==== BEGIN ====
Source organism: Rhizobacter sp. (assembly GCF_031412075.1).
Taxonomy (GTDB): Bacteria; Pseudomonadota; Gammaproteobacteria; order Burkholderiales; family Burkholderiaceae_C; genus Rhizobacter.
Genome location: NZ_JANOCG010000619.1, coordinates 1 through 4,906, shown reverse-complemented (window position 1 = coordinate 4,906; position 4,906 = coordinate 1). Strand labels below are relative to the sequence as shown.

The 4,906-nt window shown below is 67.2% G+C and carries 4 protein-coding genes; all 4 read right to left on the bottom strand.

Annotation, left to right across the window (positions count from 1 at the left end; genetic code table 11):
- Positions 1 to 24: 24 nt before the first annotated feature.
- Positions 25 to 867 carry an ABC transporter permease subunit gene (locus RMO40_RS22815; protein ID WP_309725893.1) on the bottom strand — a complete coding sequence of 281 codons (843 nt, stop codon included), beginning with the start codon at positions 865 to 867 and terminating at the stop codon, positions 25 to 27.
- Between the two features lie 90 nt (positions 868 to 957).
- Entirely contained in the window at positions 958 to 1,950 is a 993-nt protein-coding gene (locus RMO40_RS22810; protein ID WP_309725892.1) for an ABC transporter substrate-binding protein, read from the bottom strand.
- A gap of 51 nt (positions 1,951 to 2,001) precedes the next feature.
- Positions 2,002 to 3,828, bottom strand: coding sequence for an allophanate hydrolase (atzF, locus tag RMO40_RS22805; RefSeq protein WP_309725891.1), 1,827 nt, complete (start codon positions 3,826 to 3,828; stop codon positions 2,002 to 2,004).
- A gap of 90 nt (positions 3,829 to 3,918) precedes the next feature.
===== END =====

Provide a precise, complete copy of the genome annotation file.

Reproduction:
Source organism: Rhizobacter sp. (assembly GCF_031412075.1).
Taxonomy (GTDB): Bacteria; Pseudomonadota; Gammaproteobacteria; order Burkholderiales; family Burkholderiaceae_C; genus Rhizobacter.
Genome location: NZ_JANOCG010000619.1, coordinates 1 through 4,906, shown reverse-complemented (window position 1 = coordinate 4,906; position 4,906 = coordinate 1). Strand labels below are relative to the sequence as shown.

The 4,906-nt window shown below is 67.2% G+C and carries 4 protein-coding genes; all 4 read right to left on the bottom strand.

Annotation, left to right across the window (positions count from 1 at the left end; genetic code table 11):
- Positions 1 to 24: 24 nt before the first annotated feature.
- Positions 25 to 867 carry an ABC transporter permease subunit gene (locus RMO40_RS22815; protein ID WP_309725893.1) on the bottom strand — a complete coding sequence of 281 codons (843 nt, stop codon included), beginning with the start codon at positions 865 to 867 and terminating at the stop codon, positions 25 to 27.
- Between the two features lie 90 nt (positions 868 to 957).
- Entirely contained in the window at positions 958 to 1,950 is a 993-nt protein-coding gene (locus RMO40_RS22810; protein ID WP_309725892.1) for an ABC transporter substrate-binding protein, read from the bottom strand.
- A gap of 51 nt (positions 1,951 to 2,001) precedes the next feature.
- Positions 2,002 to 3,828, bottom strand: coding sequence for an allophanate hydrolase (atzF, locus tag RMO40_RS22805; RefSeq protein WP_309725891.1), 1,827 nt, complete (start codon positions 3,826 to 3,828; stop codon positions 2,002 to 2,004).
- A gap of 90 nt (positions 3,829 to 3,918) precedes the next feature.